At this year’s Mont Pelerin Society (MPS) meeting in Miami, where political and economic thinkers gather from around the world, we talked about the fabled economic freedom index that was started by Milton Friedman and other founders of the MPS. Two indexes are published, one by the Fraser Institute in Canada, and the other by the Heritage Foundation in the United States.
What can we learn? First, there’s a direct relationship between economic freedom and economic growth and a higher standard of living. The more freedom, the more per capita income — it’s that simple. See the following chart to confirm this:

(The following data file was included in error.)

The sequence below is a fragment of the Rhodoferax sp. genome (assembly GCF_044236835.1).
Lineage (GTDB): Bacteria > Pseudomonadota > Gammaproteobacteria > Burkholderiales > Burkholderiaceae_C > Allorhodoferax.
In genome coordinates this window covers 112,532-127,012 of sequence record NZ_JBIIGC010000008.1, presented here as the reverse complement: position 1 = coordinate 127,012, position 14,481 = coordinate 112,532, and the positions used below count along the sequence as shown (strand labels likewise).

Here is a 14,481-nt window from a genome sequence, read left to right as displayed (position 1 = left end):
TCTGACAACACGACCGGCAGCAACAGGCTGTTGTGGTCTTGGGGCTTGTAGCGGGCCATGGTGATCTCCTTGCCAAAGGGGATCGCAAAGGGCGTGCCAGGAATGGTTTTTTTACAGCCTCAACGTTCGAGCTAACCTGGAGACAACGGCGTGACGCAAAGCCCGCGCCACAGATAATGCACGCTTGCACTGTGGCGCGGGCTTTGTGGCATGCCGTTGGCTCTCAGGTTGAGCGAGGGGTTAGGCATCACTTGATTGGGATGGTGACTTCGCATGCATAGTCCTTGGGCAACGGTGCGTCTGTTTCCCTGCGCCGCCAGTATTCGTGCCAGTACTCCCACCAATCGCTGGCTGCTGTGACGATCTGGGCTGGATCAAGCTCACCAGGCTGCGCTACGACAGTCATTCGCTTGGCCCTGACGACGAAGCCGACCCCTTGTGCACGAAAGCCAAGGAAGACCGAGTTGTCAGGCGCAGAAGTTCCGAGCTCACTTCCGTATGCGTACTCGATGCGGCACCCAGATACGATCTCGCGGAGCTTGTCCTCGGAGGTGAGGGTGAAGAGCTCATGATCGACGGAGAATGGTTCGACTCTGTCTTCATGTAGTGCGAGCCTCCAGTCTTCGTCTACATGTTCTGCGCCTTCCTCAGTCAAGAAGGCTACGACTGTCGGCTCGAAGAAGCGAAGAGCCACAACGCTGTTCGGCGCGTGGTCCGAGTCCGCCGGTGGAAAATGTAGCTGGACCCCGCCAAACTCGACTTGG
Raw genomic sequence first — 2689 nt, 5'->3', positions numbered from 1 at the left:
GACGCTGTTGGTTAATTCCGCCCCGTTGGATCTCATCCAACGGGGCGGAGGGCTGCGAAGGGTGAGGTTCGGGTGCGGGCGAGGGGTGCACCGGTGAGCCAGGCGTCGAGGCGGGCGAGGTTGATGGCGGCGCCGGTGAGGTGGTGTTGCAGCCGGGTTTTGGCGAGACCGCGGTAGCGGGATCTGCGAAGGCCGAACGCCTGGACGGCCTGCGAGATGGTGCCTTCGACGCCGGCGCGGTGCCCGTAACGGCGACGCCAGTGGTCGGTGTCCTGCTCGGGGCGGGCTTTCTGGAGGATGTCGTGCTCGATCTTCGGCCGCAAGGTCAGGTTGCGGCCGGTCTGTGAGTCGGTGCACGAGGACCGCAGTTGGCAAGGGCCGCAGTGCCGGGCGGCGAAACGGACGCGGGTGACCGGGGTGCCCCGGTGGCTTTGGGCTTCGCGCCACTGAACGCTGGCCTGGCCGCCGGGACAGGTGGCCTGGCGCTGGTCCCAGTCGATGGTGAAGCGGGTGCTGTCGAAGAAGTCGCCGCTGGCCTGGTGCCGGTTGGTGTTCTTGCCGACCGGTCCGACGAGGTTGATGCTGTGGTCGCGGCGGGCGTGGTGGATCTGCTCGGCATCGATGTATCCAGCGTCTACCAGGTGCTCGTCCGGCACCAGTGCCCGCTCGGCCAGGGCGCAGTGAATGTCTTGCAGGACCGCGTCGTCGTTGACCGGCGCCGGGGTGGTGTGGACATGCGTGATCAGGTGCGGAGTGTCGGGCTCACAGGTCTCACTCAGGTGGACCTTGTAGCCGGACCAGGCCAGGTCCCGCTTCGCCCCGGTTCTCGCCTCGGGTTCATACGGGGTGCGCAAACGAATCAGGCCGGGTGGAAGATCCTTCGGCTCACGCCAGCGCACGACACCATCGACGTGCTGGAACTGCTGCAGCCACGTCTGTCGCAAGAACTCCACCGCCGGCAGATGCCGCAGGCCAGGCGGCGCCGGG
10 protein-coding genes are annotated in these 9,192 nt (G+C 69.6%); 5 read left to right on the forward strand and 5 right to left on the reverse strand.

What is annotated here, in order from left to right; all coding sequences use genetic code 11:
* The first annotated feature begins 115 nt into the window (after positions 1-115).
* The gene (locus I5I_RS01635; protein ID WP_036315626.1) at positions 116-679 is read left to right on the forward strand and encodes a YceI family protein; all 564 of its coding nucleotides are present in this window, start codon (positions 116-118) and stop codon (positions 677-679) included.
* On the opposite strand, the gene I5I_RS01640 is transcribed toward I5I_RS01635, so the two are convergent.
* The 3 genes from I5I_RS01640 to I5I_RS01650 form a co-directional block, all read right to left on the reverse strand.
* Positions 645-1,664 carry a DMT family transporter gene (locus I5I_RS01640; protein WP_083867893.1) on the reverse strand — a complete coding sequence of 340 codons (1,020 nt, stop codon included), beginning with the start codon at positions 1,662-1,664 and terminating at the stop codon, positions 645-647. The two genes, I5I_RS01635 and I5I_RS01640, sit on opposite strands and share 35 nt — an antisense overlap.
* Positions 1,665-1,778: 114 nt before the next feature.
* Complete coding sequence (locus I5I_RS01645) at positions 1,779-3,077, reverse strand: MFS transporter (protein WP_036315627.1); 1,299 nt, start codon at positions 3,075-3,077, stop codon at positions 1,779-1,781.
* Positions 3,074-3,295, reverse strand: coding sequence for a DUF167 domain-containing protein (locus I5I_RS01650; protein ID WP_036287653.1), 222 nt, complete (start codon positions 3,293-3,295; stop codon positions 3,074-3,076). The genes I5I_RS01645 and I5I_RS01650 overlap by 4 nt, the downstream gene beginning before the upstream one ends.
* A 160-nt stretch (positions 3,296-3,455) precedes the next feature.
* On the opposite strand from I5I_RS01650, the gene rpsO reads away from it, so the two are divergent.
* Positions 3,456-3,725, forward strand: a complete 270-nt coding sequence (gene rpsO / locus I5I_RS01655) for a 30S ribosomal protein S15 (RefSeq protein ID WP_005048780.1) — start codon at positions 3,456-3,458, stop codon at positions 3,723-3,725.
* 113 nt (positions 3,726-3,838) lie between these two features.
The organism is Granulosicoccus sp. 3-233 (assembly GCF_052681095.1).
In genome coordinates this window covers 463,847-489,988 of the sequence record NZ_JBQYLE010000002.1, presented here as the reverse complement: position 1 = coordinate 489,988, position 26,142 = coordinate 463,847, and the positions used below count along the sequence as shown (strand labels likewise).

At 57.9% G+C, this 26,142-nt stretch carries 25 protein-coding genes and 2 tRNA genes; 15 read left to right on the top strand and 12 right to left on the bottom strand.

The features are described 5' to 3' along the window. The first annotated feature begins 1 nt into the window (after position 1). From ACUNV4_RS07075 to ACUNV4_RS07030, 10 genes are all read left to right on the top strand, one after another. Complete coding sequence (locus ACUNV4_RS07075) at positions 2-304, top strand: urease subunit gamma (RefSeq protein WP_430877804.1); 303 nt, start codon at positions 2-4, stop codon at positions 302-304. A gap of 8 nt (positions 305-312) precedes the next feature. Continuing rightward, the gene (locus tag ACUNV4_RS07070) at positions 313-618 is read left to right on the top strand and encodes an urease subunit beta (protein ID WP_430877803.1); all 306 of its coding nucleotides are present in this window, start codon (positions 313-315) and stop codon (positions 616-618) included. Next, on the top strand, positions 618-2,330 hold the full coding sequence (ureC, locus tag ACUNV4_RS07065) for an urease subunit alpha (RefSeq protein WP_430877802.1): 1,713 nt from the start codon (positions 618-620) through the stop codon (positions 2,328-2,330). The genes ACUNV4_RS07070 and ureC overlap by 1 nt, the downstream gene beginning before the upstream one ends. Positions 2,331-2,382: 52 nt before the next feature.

In general, countries with more economic freedom tend to have rising stock markets. But not always. Japan has a relatively free economy, but its Nikkei Index has been sluggish for 20 years now. The United States has been declining in its economic freedom, and is now ranked #12, yet its stock market continues to rise.
Money managers have tried to create mutual funds that invest according to the economic freedom index. However, the figures that constitute the index are usually 2-3 years old, and therefore lack information about the level of economic freedom today. Moreover, the key to making money in stocks is to anticipate the future of the markets and a nation’s economy. By the time the data comes out about a shift in a country’s economic freedom index, the markets have probably already responded to the new situation.
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